However, we can discuss about these concepts but we can’t really understand and grasp their essence: we are stuck with a past, an elusive present and a future as we all intend them (i.e. time and history, because history as we intend it started together with the birth of time, with our transition/fall into a temporal perspective). We are able to briefly experience eternity, I think, only when we remain enthralled by what I would define as platonic ideas, realities having a metaphysical, immutable, eternal, outside of time and archetypical existence (therefore the deities fall into this category when are interpreted as archetypes, role models, stages of life, ideals, etc.), in opposition to the realities having a material, mutable, transient and within time existence: it is in these latter that the ideas manifest themselves. The platonic ideas as ideas in themselves, separated from the beings and vectors in which they manifest, are described in this ancient Chinese text: “Wanting to prove, starting from the idea [in itself] that the ideas [in things] are not at all ideas [in itself], is worth less than wanting to prove starting from the non-idea that the ideas [in themselves] are not the idea [in itself]. Wanting to prove starting from the horse [in general] that [a white] horse is not [a] horse [in general] is worth less than wanting to prove starting from the non-horse that [a white] horse is not [a] horse [in general]”.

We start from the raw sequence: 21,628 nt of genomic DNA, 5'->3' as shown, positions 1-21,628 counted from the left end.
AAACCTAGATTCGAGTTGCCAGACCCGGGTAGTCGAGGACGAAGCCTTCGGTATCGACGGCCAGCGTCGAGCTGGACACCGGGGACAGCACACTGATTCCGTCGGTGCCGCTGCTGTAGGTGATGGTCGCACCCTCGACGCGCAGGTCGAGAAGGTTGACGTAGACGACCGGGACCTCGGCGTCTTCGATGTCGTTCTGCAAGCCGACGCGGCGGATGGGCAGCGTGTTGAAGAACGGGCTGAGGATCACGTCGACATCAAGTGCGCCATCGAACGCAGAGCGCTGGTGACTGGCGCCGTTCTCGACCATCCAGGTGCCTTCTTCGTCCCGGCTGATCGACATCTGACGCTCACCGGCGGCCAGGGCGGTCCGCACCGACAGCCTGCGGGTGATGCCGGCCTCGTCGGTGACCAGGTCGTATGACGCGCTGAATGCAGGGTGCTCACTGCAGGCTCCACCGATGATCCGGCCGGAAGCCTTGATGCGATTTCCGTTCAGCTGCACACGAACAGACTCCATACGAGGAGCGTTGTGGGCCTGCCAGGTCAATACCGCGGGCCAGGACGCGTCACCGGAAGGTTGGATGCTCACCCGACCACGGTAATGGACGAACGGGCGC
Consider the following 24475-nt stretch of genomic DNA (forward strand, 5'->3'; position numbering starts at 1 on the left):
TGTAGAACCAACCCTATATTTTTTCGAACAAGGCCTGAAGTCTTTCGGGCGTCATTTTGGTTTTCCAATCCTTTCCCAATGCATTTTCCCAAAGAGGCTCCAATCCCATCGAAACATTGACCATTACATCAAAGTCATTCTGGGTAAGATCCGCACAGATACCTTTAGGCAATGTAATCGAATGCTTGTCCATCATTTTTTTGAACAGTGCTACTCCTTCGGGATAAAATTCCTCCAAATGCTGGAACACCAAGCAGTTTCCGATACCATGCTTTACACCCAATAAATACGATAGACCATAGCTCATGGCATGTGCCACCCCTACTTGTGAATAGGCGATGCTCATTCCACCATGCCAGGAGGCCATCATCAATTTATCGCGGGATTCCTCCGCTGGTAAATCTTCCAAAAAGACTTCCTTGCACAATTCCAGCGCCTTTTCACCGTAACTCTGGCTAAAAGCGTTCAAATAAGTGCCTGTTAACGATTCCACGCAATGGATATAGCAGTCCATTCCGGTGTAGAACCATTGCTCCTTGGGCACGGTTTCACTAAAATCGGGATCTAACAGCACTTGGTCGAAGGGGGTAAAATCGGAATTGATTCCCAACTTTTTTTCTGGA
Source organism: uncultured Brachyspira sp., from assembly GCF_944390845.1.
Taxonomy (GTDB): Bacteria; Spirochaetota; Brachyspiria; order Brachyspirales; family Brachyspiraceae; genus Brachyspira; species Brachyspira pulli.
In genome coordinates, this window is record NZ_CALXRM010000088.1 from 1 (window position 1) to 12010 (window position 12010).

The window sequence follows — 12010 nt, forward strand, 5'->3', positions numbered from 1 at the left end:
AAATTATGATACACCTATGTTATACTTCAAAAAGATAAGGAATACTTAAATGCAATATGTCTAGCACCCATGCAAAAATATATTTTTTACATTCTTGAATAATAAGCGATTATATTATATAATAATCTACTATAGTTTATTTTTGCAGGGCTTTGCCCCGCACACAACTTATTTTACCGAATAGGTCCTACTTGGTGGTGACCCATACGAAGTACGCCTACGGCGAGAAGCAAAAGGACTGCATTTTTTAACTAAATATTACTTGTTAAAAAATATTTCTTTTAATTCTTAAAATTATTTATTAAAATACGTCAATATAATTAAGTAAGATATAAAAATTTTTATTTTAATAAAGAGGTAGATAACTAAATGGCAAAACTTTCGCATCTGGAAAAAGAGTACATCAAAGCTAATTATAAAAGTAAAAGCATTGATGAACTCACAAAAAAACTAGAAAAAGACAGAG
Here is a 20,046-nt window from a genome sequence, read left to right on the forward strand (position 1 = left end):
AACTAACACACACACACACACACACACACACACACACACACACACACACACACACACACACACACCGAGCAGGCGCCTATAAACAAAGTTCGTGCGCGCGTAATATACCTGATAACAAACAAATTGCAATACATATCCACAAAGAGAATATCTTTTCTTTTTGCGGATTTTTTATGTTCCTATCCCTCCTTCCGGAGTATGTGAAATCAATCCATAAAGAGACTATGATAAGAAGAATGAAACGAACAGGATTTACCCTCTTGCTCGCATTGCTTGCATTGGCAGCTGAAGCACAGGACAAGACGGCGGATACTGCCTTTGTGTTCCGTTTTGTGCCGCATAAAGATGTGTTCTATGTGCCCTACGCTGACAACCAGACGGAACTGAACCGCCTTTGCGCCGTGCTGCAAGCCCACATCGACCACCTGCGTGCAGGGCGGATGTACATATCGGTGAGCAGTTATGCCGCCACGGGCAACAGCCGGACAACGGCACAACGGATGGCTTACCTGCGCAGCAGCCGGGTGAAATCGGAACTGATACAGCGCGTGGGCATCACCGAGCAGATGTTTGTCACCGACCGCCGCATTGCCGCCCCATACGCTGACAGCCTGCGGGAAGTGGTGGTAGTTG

plato